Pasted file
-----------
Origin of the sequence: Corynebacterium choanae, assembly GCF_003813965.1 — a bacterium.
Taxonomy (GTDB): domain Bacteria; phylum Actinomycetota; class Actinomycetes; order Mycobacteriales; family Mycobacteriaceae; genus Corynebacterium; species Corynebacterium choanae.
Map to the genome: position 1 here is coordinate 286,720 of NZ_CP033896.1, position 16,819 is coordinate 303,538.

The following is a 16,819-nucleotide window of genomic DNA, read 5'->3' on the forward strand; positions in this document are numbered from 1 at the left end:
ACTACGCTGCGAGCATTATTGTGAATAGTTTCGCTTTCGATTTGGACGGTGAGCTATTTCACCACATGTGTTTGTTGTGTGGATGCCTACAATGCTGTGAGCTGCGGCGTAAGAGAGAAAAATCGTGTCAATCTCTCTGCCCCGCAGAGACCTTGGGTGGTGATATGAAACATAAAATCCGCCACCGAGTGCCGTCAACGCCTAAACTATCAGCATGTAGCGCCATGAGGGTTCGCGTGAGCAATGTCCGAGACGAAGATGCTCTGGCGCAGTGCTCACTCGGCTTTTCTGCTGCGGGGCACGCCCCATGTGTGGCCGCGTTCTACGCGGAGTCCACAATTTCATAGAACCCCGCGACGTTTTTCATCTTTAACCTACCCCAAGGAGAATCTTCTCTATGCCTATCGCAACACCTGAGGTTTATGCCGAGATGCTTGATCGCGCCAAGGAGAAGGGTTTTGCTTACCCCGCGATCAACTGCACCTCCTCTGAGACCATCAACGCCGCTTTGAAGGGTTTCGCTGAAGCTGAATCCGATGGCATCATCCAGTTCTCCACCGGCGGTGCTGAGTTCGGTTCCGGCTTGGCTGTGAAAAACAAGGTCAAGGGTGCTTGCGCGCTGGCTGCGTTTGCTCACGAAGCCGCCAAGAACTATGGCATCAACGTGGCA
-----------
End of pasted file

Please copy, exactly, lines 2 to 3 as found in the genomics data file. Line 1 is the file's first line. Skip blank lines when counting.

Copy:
Taxonomy (GTDB): domain Bacteria; phylum Actinomycetota; class Actinomycetes; order Mycobacteriales; family Mycobacteriaceae; genus Corynebacterium; species Corynebacterium choanae.
Map to the genome: position 1 here is coordinate 286,720 of NZ_CP033896.1, position 16,819 is coordinate 303,538.